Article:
UPDATE: Local flower shop owner speaks out after robbery, one arrested
UPDATED STORY 11/7/2017PRINCETON,. W. Va (WVNS) -- A man is in jail and another is on the run after the two came up with an elaborate plan to rob a local flower shop. The robbery happened last week at Colonial florist along Athens road in Princeton. Wesley Brown, the owner, said he feels lucky to be alive. "I'm scared to death if I see somebody walk in front my shop," Brown said. Brown said last week a man wearing a grey hoodie walked into his shop, knocked him to the ground, and stole his wallet that was full of cash and credit cards. "Took my wallet, keys to my car and I had $1,000 in my bill fold I collected over thanksgiving weekend and $95 dollars in my pocket," Brown said. But the man in the grey hoodie wasn't alone. While the robbery was taking place, another man was in the store. Eric Long was working in the flower shop for Brown in exchange for "flowers for a funeral." Little did Brown know, it was all part of a bigger plan. Brown told 59 News the men attacked him with a medal vase before running... (WVNS-TV)Sep 22, 2017
Arts and Flowers Garden Club held meeting
Purdue Extension Education Store.The South West District meeting will be held Oct. 16 at the Broadway Christian Church in Princeton. The theme is “Party with Pollinators.” The deadline to register is Oct. 5 and the cost is $19.The Master Gardener “Once Upon a Garden” seminar will be held Oct. 21 in Princeton with a cost of $40.A donation of $200 to the Nature Conservancy to help with Kankakee Sands was approved.The nomination of officers for 2018 will take place at the October meeting. This will be held Oct. 12 at the Washington Carnegie Library.Also attending were Sue Colbert, Helen Dashnaw, Linda Free, Sue Garrett, Kay George, Shari Gray, Sue Gray, Sue Harper, Jan Hicks, Judi Hill, Bonnie Jones, Becky Kremp, Rosie Palmer, Jennie Richardson, Bev Spillman, Cheryl Thomas, Pat Thompson, Vicki Wright and Phyllis Miles. (Washington Times Herald)May 7, 2017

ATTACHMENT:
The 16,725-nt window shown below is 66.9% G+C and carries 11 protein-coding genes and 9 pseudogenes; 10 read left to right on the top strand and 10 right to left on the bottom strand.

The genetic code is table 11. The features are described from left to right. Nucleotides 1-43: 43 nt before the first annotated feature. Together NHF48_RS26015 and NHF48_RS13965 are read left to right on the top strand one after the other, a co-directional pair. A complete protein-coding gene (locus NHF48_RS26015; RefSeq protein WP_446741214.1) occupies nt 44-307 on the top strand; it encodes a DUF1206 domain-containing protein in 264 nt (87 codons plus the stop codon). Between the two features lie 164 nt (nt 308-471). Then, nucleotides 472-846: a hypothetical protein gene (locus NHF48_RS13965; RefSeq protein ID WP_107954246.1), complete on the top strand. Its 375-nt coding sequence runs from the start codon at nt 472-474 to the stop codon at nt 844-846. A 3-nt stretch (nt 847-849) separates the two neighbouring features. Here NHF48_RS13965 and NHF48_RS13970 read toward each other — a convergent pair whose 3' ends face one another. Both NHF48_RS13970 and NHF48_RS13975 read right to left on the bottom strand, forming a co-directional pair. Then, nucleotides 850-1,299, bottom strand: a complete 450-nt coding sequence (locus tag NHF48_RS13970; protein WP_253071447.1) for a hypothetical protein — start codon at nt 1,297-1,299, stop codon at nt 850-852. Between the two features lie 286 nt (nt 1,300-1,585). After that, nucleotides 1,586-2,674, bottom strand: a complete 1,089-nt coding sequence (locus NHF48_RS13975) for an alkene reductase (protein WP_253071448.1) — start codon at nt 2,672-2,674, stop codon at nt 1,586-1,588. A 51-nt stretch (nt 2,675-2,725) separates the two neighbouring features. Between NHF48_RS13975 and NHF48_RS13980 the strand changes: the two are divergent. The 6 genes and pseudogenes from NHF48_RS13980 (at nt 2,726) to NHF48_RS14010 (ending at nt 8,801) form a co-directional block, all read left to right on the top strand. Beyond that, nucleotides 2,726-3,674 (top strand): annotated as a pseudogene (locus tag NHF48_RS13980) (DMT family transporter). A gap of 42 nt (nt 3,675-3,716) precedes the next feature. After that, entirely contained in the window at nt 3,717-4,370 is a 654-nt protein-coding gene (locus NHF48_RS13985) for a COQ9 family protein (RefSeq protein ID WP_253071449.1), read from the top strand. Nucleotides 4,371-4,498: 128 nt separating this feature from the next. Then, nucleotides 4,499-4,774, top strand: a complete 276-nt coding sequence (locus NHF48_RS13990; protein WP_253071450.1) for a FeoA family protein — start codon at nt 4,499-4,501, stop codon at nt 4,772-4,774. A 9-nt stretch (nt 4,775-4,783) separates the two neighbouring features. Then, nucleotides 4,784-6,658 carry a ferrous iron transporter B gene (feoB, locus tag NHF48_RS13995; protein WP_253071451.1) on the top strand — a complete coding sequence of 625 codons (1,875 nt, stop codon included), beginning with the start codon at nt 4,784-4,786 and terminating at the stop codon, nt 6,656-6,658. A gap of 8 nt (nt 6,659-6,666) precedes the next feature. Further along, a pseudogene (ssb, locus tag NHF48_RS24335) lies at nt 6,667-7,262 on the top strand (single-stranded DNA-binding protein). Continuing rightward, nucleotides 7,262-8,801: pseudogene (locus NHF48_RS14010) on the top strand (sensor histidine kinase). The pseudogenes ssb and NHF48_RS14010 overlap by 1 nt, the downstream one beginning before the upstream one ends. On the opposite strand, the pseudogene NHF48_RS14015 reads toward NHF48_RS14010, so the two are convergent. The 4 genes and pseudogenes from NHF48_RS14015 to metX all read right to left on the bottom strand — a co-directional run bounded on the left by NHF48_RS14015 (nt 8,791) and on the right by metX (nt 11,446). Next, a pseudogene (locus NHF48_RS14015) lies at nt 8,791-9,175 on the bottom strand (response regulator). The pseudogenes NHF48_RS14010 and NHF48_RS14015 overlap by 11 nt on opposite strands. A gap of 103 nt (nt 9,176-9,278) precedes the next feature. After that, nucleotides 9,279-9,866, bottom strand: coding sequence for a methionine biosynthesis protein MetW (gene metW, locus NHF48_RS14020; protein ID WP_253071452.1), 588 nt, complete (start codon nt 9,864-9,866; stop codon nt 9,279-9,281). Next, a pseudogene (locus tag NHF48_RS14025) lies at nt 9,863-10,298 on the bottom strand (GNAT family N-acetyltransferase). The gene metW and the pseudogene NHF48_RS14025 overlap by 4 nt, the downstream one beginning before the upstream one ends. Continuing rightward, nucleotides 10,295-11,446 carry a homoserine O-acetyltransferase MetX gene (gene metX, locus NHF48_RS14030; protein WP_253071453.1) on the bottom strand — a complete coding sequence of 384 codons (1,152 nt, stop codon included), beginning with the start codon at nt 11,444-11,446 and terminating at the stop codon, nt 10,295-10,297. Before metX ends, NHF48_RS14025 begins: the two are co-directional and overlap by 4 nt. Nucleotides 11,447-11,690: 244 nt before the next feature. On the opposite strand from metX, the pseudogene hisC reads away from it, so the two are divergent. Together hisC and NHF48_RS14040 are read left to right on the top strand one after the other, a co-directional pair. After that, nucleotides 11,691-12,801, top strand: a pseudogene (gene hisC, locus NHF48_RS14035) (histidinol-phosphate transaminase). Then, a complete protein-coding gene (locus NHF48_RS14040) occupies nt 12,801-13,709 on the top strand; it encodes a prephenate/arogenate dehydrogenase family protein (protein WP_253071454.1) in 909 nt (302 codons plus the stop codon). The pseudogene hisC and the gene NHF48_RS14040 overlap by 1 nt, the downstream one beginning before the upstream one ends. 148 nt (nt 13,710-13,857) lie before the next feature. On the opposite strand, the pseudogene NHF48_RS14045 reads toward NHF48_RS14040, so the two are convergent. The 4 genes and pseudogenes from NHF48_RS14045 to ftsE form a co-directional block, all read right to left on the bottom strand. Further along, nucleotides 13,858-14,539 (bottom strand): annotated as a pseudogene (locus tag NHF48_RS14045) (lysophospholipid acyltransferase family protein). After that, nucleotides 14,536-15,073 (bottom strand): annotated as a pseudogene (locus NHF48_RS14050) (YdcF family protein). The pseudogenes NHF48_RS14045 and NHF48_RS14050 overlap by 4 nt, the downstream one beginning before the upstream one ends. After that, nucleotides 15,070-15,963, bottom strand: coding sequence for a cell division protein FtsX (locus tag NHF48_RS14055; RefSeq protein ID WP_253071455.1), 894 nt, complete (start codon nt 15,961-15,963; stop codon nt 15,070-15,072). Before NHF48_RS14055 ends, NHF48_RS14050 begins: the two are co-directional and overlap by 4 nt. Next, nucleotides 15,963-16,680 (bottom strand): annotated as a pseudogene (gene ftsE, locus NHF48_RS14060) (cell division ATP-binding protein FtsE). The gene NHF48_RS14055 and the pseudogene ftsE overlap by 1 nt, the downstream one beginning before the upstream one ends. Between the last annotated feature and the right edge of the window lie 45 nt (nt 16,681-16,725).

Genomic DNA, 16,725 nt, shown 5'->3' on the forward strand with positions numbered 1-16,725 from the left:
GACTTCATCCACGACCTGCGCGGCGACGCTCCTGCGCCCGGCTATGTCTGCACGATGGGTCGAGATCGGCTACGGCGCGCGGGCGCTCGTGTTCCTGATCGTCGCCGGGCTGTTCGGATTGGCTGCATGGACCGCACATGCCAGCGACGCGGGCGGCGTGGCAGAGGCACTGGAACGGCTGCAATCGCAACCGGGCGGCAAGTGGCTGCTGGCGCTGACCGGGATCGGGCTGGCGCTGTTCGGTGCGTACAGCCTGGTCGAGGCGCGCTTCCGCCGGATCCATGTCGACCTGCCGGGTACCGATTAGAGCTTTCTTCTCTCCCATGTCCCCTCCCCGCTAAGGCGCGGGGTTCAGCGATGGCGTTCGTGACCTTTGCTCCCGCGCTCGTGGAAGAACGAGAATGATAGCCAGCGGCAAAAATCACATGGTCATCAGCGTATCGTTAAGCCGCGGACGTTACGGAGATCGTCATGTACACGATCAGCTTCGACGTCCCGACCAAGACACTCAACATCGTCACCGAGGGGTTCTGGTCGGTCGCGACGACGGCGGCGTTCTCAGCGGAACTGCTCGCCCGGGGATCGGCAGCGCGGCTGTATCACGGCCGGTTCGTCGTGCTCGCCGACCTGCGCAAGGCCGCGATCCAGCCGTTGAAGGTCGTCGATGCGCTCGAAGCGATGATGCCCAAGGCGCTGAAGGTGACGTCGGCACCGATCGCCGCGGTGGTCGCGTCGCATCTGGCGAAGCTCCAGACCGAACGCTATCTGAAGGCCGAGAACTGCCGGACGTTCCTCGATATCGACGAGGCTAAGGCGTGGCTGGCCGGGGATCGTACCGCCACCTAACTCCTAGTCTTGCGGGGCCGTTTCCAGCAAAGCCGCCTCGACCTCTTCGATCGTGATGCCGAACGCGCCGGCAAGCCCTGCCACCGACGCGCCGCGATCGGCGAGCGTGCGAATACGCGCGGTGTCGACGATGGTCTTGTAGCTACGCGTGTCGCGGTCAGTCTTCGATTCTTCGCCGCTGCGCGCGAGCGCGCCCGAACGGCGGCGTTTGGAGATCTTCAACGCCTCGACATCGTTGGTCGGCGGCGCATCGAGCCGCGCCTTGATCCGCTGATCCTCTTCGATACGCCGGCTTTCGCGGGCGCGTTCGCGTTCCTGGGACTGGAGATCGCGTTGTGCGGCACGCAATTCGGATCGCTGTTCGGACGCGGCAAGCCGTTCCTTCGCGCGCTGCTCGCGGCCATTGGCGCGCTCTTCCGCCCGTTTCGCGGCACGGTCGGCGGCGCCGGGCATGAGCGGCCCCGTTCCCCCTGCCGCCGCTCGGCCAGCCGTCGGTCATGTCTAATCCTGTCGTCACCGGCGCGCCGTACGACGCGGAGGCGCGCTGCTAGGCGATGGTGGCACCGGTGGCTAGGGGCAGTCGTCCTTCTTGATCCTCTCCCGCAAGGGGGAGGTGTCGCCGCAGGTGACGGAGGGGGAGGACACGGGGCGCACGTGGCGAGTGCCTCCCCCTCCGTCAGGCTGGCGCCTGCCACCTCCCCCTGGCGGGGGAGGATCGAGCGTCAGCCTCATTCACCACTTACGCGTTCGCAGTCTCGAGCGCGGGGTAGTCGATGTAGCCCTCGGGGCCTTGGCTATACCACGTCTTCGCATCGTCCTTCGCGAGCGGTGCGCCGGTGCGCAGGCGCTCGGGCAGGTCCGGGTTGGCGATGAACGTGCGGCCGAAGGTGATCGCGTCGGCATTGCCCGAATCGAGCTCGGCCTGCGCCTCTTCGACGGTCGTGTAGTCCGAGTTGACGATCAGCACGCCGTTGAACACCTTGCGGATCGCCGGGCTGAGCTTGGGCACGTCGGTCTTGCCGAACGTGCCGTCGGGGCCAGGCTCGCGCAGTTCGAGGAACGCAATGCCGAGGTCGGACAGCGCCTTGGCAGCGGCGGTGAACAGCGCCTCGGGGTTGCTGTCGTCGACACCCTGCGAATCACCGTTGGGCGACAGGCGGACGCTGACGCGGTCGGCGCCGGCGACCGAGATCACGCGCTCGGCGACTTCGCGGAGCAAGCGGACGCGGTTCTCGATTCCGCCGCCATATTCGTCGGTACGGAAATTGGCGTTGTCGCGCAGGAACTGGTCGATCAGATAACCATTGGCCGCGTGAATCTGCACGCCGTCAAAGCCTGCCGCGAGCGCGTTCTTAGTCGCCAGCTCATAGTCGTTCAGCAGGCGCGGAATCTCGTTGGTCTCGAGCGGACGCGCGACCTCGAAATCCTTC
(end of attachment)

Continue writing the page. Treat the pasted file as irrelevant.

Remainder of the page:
From a single Mother's Day carnation to a riot of flowers
This story was originally published in the May 2017 Princeton Echo.Bang for your buck: Each of the bouquets above cost $35. The one on the leftis from McCaffrey’s. Viburnum’s creation is on the right.Oh, the colorful, fragrant bouquets and flowers of Mother’s Day. They represent one of the busiest seasons of the year not only for Princeton’s florists but also for those across the nation. Indeed, Mother’s Day flowers chalk up a whopping $2.5 billion in sales nationally.It wasn’t intended to be a commercial bonanza. Credit for our Mother’s Day holiday goes to Anna Jarvis, who in 1908 had her mother memorialized at St. Andrew’s Methodist Church in Grafton, West Virginia. Decades later the church took advantage of the occasion by becoming incorporated as the International Mother’s Day Shrine — something to visit should you ever inexplicably find yourself in Grafton.Jarvis chose white carnations to put on her mother’s grave because they were her mother’s favorite flower. With the success of the Sunday service, Jarvis campaigned for a nation...